The Trump administration has issued a list of hardline immigration demands that includes funding for a wall along the southern border and a crackdown on Central American minors as part of a deal to allow young undocumented immigrants known as Dreamers to stay in the country legally.
Democrats immediately rejected the administration’s priorities as “far beyond what is reasonable”, setting up a likely showdown in the Congress as lawmakers are set to begin negotiations about Dreamers, the hundreds of thousands of young people brought to the country illegally as children.
The list of principles, which were sent to Congressional leaders on Sunday night, called for withholding federal grants for “sanctuary cities” and limiting legal immigration by issuing fewer family-based green cards to spouses and the minor children of US citizens and lawful permanent residents. It also demanded the creation of a points-based system for migrants to gain entry to the US.
On a conference call with reporters on Sunday night, White House aides said the administration’s demands fulfilled the promises Donald Trump made during his campaign to clamp down on immigration and protect American workers. As president, Trump has taken a series of executive actions to restrict immigration that has included ramping up deportations and banning people and refugees from certain Muslim-majority nations from entering the US.
Last month, the Trump administration abruptly announced plans to end Deferred Action for Childhood Arrivals, a program established by the Obama administration that shielded the young people from deportation and allowed them m to work on renewable two-year permits. About 690,000 recipients are currently enrolled in the program, and their work permits are due to expire in March 2018.
Congressional Democratic leaders had previously been optimistic about striking a deal with Donald Trump that would protect the young immigrants. After a dinner with the president last month, Senate minority leader Chuck Schumer and House minority leader Nancy Pelosi said they had agreed to consider bolstering immigration enforcement as part of a deal that codified the Daca program and gave the immigrants legal status.
“The administration can’t be serious about compromise or helping the Dreamers if they begin with a list that is anathema to the Dreamers, to the immigrant community and to the vast majority of Americans,” Schumer and Pelosi said in a joint statement.
“We told the president at our meeting that we were open to reasonable border security measures alongside the Dream Act, but this list goes so far beyond what is reasonable. This proposal fails to represent any attempt at compromise.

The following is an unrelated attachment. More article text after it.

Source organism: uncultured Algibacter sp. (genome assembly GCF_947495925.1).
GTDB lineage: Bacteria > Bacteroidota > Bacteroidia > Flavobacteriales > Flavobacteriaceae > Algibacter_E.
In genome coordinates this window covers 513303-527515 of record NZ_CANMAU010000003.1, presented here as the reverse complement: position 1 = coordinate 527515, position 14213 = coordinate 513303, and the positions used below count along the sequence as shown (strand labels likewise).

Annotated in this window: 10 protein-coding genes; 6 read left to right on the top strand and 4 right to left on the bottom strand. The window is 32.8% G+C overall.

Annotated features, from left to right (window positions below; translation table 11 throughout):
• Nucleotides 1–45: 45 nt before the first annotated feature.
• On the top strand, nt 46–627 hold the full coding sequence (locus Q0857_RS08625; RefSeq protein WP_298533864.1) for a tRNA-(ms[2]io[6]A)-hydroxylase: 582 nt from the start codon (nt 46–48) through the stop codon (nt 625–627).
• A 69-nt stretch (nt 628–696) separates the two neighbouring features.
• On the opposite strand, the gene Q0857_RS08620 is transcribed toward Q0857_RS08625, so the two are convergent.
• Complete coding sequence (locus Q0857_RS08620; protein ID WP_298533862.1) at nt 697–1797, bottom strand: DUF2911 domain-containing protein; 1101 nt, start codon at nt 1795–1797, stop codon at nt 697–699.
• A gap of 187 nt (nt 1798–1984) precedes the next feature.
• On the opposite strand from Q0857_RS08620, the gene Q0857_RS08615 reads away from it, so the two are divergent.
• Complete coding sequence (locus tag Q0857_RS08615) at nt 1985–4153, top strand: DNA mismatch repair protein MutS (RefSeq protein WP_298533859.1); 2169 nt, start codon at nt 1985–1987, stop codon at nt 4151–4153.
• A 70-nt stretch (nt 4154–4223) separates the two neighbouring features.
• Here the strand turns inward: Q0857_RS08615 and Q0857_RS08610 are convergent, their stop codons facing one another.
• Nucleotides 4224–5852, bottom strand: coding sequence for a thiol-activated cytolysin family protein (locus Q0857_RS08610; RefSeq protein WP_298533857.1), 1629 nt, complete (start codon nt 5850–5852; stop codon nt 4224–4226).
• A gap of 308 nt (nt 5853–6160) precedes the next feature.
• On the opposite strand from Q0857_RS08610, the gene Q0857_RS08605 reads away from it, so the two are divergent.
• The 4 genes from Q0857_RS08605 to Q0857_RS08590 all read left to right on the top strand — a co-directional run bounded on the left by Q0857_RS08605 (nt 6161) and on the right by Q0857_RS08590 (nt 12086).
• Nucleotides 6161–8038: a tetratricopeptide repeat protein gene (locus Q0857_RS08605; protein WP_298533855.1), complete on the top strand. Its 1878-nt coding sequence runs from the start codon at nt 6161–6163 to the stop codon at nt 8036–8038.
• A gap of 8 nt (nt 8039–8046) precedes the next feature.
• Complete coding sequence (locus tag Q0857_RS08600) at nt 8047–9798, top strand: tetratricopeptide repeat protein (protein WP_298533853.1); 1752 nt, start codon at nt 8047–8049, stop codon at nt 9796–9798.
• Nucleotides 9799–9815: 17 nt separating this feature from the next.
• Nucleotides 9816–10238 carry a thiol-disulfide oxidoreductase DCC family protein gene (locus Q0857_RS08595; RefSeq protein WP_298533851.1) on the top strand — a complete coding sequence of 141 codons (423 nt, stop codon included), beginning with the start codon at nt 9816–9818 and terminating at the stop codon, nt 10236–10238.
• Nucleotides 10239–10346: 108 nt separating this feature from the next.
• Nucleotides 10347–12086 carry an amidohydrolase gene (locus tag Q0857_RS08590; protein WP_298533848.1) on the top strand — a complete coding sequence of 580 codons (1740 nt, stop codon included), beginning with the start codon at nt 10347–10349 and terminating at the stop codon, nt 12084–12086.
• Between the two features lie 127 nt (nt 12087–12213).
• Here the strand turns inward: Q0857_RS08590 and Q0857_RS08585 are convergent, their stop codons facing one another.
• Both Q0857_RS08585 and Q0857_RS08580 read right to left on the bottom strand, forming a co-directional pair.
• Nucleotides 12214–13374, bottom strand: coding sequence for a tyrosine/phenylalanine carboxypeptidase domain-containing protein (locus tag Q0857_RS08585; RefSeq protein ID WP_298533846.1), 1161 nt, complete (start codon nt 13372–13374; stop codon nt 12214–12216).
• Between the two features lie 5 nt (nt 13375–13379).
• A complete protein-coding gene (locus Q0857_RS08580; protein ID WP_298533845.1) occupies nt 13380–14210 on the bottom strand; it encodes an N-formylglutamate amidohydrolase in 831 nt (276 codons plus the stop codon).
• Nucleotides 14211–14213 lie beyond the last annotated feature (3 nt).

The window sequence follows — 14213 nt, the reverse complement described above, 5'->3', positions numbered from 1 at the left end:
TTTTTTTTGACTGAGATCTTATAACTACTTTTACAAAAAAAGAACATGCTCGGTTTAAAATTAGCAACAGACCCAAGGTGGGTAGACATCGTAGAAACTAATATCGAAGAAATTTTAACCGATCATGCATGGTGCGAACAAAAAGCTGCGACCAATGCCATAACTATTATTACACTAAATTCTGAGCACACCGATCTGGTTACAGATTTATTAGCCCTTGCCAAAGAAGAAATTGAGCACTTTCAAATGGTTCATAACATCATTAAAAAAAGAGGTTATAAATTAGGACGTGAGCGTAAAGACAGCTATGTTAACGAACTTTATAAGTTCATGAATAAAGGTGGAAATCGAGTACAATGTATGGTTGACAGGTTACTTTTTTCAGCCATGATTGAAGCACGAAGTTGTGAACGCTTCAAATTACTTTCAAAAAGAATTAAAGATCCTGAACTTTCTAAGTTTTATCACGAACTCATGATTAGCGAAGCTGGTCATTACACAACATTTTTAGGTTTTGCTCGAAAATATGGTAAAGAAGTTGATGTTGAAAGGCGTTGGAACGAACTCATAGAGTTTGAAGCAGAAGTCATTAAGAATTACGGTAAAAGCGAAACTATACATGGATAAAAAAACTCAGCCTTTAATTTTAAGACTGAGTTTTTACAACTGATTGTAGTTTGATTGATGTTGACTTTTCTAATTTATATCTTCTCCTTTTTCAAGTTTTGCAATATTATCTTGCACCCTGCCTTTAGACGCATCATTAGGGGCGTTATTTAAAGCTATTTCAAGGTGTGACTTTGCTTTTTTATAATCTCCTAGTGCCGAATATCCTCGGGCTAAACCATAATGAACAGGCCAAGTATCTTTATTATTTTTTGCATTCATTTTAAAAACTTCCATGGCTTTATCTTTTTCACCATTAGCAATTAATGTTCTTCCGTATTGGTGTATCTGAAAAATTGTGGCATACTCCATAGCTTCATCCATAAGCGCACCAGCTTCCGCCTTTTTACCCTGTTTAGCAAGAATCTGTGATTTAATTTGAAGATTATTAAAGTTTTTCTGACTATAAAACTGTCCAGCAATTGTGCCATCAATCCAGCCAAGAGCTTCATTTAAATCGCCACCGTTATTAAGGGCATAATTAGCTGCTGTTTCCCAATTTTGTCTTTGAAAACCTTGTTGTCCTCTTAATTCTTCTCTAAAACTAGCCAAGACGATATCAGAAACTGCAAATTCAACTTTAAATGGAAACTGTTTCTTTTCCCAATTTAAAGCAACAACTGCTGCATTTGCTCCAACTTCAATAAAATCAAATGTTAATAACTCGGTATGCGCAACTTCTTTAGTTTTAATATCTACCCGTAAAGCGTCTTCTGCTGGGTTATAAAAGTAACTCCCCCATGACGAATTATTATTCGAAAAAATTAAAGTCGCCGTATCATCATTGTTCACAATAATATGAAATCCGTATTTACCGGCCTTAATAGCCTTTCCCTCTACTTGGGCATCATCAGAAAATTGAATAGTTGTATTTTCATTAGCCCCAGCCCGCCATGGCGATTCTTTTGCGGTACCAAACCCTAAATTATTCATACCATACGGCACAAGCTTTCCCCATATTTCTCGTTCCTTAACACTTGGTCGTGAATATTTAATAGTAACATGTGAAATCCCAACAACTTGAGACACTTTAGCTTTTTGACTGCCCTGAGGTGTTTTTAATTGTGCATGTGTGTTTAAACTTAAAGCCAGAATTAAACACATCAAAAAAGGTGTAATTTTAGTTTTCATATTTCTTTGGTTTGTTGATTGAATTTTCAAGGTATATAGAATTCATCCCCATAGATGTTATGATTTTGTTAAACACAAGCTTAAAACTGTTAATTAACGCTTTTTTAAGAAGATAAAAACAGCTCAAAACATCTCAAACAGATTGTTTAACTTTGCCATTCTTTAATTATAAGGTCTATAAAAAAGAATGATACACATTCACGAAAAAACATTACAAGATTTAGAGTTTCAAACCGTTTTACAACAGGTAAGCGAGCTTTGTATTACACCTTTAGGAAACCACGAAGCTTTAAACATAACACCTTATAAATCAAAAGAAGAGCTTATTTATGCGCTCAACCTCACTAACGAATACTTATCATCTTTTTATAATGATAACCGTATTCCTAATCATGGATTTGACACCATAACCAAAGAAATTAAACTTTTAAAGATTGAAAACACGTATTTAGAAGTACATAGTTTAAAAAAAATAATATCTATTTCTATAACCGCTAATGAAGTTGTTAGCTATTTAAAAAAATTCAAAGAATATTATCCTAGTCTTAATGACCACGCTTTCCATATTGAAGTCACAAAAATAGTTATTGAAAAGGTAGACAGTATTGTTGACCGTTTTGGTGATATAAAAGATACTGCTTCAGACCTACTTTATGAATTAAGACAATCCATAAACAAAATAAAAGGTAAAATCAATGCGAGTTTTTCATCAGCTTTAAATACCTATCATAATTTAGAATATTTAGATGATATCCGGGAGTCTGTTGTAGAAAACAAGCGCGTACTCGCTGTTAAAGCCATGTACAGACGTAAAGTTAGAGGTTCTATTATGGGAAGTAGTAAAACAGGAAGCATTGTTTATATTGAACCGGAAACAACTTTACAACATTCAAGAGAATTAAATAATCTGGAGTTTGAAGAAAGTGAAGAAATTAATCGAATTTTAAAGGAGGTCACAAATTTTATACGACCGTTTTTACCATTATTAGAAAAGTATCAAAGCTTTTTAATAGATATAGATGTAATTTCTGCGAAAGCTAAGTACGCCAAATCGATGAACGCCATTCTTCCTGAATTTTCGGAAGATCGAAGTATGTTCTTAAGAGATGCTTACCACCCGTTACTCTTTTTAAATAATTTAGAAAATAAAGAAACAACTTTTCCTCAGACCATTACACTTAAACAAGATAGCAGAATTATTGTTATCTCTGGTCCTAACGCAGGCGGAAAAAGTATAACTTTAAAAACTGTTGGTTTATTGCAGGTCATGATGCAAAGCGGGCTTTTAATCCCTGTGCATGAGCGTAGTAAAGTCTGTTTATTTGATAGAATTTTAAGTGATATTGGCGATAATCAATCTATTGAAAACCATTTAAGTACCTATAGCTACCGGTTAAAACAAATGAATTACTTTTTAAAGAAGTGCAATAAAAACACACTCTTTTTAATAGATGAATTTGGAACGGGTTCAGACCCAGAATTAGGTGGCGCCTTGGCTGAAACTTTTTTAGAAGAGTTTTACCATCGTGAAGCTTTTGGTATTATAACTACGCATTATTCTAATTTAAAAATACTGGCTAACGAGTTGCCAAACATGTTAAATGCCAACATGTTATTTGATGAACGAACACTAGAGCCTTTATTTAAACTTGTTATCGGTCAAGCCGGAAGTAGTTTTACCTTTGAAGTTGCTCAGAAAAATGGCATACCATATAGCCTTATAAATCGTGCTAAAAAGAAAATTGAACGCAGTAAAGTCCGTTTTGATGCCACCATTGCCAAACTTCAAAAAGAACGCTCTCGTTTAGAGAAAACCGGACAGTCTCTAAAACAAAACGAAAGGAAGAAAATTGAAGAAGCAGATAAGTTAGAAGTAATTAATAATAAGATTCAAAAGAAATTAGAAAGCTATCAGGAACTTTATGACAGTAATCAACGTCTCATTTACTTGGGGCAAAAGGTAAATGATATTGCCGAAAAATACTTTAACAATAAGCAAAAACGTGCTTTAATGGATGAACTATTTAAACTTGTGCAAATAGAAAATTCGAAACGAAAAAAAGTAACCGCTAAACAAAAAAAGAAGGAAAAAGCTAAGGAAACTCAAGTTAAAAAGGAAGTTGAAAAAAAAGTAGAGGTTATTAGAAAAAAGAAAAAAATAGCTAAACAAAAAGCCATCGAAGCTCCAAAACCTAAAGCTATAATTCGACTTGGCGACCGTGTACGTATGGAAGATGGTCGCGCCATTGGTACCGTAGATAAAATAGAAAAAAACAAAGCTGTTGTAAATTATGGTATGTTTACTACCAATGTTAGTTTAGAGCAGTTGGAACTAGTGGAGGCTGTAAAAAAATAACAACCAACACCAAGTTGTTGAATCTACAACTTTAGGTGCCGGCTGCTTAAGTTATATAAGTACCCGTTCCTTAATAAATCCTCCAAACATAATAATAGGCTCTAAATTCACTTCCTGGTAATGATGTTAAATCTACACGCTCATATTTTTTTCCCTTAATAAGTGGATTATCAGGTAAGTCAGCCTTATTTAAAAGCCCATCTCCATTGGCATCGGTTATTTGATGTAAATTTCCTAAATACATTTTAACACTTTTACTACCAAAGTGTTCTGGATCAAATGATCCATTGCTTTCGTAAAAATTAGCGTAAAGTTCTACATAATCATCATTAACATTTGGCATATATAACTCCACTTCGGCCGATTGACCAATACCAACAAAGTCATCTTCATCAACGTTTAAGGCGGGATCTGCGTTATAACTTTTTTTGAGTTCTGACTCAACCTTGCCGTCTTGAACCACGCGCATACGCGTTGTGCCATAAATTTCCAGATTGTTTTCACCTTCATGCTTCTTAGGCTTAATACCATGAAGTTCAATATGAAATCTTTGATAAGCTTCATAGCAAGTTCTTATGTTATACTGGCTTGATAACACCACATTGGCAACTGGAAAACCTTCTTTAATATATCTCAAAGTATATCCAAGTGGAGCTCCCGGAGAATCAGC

“The list includes the wall, which was explicitly ruled out of the negotiations. If the president was serious about protecting the Dreamers, his staff has not made a good faith effort to do so.”
The Democrats said the deal he discussed with the president did not include funding for a wall, which the party has repeatedly said is a non-starter. Trump has previously said that funding for the wall could be addressed separately and suggested that he did not expect it to be included in a Daca bill.
On the call, a senior administration official said the agreement between the president and Democratic leaders were mischaracterized.
“There was a deal to work on a deal as fast as possible,” the official said.
Democrats and immigration activists also want any deal to include a pathway to citizenship for Dreamers. On the call, the official said: “We are not interested in granting citizenship.”
The attorney general, Jeff Sessions, an immigration hardliner who announced the rollback of the Daca program last month, welcomed the proposals, which he said: “will restore the rule of law to our immigration system, prioritize America’s safety and security, and end the lawlessness”.
“These are reasonable proposals that will build on the early success of President Trump’s leadership. This plan will work,” Sessions said in a statement. “If followed it will produce an immigration system with integrity and one in which we can take pride. Perhaps the best result will be that unlawful attempts to enter will continue their dramatic decline.”
While Trump’s wish list will appeal to a number of conservative Republicans, some lawmakers in his party are wary of attaching sweeping reforms to a package that also protects these young immigrants.
At a Senate hearing last week, Thom Tillis, a Republican from North Carolina who has proposed legislation to protect DACA recipients, warned: “If Congress has proven an extraordinary ability to do anything, it’s to fail at comprehensive immigration reform.”